Century City Connect, the open access Fibre-to-the Premises network believed to be a first of its kind on the African continent and now available within the Century City precinct, has signed up the first four Internet Service Providers (ISPs) to its carrier neutral network.
Century City Connect is providing the country’s fastest “last mile” open access network enabling selected Internet Service Providers (ISPs) to offer those living and working in the precinct a variety of customized packages including the fastest voice, broadband and multi-media services.
Director Greg Deans said agreements had so far been signed with Internet Solutions, MTN Business, Frogfoot Technologies and Atec Technologies with further signatories imminent.
“Those living and working in Century City are now able to choose an ISP and customised package that best suits their needs and pockets and will not have to be locked into a long term contract with an ISP if they are unhappy with the service they receive .”
Deans said Century City Connect has laid a circular fibre optic backbone around Century City and commissioned its Optical Exchange Node where the selected ISPs host their services. In addition it has completed three distribution builds taking fibre from the backbone into different precincts and these builds have provided network coverage to about 200 businesses as well as Little Moorings, the first residential development at Century City to go live on the network. So far 12 buildings within Century City including the 9000 square metre Colosseum mixed use development, Crystal Towers, Estuaries 1 and 2, Waterford House and the offices of the Century City Property Owners’ Association have been connected.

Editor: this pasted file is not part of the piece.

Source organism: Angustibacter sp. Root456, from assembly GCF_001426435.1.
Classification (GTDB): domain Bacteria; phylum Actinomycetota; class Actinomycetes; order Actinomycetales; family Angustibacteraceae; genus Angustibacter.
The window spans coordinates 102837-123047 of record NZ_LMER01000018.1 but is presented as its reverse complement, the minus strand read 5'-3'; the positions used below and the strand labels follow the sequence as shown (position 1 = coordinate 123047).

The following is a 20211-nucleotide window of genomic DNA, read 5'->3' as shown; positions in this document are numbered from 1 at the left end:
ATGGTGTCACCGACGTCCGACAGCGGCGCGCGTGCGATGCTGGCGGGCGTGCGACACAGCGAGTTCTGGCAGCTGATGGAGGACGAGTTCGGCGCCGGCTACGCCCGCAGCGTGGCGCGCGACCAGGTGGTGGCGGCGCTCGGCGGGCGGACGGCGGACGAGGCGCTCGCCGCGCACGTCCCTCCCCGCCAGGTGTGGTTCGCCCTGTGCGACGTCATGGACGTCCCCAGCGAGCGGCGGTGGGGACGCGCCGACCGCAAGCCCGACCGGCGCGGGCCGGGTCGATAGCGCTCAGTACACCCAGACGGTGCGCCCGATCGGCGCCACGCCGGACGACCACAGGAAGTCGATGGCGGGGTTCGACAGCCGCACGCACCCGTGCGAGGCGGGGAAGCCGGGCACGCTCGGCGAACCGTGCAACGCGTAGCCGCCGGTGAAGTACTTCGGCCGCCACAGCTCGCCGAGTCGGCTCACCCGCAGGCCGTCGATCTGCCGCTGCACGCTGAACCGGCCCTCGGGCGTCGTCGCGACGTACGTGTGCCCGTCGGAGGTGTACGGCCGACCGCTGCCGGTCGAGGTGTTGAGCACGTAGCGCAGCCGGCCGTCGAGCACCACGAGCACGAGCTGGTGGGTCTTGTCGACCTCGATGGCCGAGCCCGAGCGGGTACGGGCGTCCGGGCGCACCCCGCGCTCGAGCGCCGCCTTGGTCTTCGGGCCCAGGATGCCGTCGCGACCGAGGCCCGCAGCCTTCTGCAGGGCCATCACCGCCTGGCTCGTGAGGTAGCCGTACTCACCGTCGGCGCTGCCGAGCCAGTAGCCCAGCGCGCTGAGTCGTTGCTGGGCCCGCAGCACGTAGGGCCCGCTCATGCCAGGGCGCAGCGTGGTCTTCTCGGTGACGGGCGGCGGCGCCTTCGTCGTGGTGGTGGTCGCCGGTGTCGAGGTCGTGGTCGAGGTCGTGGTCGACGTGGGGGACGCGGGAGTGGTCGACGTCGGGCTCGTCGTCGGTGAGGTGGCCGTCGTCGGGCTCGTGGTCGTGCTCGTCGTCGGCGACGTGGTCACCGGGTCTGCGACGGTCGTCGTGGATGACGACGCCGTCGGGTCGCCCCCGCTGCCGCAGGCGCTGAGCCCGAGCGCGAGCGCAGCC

Deans said negotiations with a number of other ISPs were well advanced and they expected more than half of the estimated 400 businesses and most residential complexes located within the precinct to be linked to the network within the next couple of years.
Hein de Swardt, operations manager for Century City Connect, said that as a result of fibre being little known in South Africa, the average consumer has no idea of the differences between ADSL and fibre optic internet access. “Choosing between ADSL and fibre all depends on your needs. If you only need to use the internet casually where reliability of service is not as important as cost considerations then ADSL might be your best option. However, if you want a tried and true solution with a super-fast connection, fibre would be the way to go. It is not the intention for the network to compete against highly over-sold and contended services offered over mediums such as ADSL or 3G. The intention of the network is to provide high capacity and dedicated bandwidth to businesses and bulk connectivity to residential schemes in Century City.”